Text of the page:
Restaurants lack awareness of healthy salt intake

An encouraging 58% were prepared to consider reducing salt in their dishes as long as taste was not compromised

A public health survey of 31 Maltese restaurants revealed that only five respondents (16%) gave the correct answer for the maximum amount of salt recommended each day by the World Health Organisation (WHO) - 2.5 grams per person.

This emerged from a survey carried out by nutritionist Petra Mallia and Health Promotion Director Charmaine Gauci recently published in the Malta Medical Journal.

A high intake of salt is detrimental to health, as it causes high blood pressure, thus increasing the risk of cardiovascular disease and renal disease.

Of the 31 participating Maltese restaurants, 15 were not willing to include a selection of lower salt dishes on the menu and disclose the amount of salt in the dishes. Only 12 respondents (39%) agreed with this idea.

Only one restaurant replied that it added no salt to dishes, although most restaurants replied that they are aware of the health impact of adding excessive salt.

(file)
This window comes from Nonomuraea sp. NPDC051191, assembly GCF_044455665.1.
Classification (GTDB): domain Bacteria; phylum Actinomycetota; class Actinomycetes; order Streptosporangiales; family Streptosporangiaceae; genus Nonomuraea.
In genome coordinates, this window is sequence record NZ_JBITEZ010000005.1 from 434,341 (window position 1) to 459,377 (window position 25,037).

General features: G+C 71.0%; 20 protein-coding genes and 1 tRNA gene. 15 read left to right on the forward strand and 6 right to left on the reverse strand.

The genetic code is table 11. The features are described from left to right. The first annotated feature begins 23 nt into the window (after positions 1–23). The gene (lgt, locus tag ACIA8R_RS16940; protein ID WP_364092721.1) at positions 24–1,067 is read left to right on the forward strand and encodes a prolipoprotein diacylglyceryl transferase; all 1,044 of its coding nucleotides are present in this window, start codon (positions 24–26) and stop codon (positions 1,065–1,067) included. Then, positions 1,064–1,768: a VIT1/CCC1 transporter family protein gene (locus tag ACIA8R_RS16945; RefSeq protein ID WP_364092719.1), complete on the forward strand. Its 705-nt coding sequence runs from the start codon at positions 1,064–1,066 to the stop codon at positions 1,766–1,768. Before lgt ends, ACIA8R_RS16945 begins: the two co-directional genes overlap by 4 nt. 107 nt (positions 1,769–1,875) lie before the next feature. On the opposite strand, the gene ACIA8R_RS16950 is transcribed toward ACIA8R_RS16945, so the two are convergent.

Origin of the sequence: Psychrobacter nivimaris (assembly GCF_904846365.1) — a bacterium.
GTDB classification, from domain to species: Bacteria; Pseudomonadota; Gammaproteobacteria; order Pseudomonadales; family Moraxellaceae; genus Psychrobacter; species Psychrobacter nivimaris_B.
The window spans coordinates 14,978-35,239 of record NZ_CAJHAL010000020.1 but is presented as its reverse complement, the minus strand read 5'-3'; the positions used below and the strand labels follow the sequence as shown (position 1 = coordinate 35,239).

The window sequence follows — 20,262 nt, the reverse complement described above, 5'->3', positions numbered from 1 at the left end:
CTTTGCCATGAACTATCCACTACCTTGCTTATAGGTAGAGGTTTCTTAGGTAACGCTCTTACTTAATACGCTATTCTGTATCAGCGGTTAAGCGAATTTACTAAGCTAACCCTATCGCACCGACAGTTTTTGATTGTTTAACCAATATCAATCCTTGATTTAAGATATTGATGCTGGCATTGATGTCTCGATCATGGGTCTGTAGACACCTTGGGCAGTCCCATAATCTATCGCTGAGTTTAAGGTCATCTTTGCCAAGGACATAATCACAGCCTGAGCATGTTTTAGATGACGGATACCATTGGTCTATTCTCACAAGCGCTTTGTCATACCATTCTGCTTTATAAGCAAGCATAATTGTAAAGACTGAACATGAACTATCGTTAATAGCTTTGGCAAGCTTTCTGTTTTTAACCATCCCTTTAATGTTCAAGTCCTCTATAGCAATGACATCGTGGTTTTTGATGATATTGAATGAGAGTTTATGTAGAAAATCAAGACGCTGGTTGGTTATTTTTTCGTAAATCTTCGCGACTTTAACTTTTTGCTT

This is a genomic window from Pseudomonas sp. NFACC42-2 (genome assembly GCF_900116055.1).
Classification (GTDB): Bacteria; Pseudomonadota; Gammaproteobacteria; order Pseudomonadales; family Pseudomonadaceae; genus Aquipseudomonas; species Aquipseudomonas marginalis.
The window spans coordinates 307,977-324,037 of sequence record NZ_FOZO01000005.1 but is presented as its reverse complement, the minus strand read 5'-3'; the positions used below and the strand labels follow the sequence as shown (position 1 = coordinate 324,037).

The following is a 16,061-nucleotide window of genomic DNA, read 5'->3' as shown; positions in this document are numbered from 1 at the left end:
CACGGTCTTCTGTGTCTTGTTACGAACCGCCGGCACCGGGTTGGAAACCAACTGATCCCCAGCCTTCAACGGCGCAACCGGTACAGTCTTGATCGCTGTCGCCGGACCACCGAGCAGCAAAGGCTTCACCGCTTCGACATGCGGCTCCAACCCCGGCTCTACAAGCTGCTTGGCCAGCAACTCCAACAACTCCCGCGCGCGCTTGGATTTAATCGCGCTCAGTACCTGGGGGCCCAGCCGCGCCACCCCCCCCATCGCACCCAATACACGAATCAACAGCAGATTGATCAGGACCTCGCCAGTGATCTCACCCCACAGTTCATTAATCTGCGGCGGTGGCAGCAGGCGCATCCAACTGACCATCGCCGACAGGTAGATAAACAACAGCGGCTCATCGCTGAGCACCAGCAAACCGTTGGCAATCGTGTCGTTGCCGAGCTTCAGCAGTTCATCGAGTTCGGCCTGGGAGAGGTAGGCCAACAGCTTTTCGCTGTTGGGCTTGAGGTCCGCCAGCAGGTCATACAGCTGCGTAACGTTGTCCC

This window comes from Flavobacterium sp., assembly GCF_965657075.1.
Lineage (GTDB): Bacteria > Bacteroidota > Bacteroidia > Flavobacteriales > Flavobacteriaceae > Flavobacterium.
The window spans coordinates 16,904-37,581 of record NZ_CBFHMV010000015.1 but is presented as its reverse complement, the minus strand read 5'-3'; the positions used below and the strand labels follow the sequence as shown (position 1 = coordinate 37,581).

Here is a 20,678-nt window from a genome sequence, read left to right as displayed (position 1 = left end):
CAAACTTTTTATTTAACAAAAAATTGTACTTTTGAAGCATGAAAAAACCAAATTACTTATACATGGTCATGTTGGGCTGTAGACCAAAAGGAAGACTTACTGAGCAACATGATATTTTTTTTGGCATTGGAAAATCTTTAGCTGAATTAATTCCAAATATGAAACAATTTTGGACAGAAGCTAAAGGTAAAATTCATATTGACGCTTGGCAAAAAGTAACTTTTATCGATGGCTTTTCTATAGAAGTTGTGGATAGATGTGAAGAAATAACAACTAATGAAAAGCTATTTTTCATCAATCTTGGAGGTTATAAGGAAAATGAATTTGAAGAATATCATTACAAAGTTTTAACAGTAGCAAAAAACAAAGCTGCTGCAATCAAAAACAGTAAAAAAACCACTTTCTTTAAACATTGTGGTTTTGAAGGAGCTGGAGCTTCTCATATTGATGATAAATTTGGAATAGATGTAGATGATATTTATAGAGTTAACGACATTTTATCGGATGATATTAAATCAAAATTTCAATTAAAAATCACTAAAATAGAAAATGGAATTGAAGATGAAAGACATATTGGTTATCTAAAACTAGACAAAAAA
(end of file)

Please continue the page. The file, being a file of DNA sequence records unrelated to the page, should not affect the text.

Although 99% of the respondents were aware which foods are low or high in sodium, salt was often replaced by soy sauce and stock cubes, ingredients which are still high in sodium.

Unsurprisingly, 90% of the restaurants said they add salt to dishes to enhance flavour and improve taste. An encouraging 58% of them were prepared to consider reducing salt in their dishes as long as taste was not compromised.

The questionnaire was sent by email to 66 restaurants, but only 31 responded.

The authors acknowledge that due to the poor response rate, the study cannot be generalised with respect to the Maltese population. A more widespread study has been recommended.

Accordingly, the current salt intake in Malta is not known. However, the 1986 Intersalt Study found that Maltese men consumed 11g/day and women consumed 9g/day. The 2002 Health Interview Survey conducted in Malta showed that 47% of the participants added salt to their meals while cooking, whereas 23% added salt upon eating.